Health, Robotics and Construction Research on Station Today

The waning gibbous Moon is pictured above the Earth's horizon from the International Space Station.
The waning gibbous Moon is pictured above the Earth’s horizon from the International Space Station.

Life science, robotics and space construction kept the Expedition 66 crew busy aboard the International Space Station on Wednesday. The orbital residents also worked on spacesuits and inspected a Russian module.

Eye checks continued on the orbiting lab with NASA astronaut Thomas Marshburn taking charge as crew medical officer during the afternoon. The three-time station astronaut used medical imaging gear, or optical coherence tomography, to scan the eyes and retinas of NASA Flight Engineers Kayla Barron and Raja Chari.

Marshburn began his day studying how to produce and maintain nutrients during long-term space missions. Chari later worked on communications components inside a pair of U.S. spacesuits. Barron started her morning cleaning the Cell Biology Experiment Facility, an incubator with an artificial gravity generator.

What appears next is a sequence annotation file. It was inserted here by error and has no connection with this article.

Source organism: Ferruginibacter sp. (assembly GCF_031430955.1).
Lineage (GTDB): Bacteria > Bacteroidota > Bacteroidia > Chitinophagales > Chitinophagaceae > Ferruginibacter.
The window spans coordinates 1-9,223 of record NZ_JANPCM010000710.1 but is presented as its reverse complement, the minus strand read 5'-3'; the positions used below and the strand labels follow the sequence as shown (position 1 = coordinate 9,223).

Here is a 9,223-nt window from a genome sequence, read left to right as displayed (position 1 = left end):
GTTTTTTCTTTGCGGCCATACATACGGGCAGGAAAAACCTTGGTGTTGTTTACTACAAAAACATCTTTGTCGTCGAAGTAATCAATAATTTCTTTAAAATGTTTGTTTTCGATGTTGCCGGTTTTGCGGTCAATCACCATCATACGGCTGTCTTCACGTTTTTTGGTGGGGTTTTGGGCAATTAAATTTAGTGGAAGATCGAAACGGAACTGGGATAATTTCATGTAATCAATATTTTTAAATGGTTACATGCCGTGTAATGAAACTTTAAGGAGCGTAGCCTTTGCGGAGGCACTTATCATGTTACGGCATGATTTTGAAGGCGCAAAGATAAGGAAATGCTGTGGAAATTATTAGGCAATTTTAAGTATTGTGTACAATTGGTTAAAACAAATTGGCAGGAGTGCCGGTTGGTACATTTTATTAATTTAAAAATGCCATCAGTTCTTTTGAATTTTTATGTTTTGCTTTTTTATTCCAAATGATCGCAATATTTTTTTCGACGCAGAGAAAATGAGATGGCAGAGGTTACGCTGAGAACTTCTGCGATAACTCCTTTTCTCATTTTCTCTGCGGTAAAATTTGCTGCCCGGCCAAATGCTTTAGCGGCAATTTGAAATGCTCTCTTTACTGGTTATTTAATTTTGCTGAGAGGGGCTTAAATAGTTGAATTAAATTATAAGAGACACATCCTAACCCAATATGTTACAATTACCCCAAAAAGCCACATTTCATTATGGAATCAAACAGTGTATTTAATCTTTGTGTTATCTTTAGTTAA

NASA Flight Engineer Mark Vande Hei set up the free-flying Astrobee robotic assistants and tested an autonomous rendezvous algorithm for the ROAM technology demonstration. ESA (European Space Agency) astronaut Matthias Maurer resumed the Concrete Hardening experiment studying potential lunar and planetary construction techniques.

Roscosmos Flight Engineer Pyotr Dubrov photographed the condition of window panes in the Zvezda service module for inspection by engineers on the ground. Station Commander Anton Shkaplerov transferred water from tanks in the ISS Progress 79 resupply ship into the space station.

Learn more about station activities by following the space station blog, @space_station and @ISS_Research on Twitter, as well as the ISS Facebook and ISS Instagram accounts.

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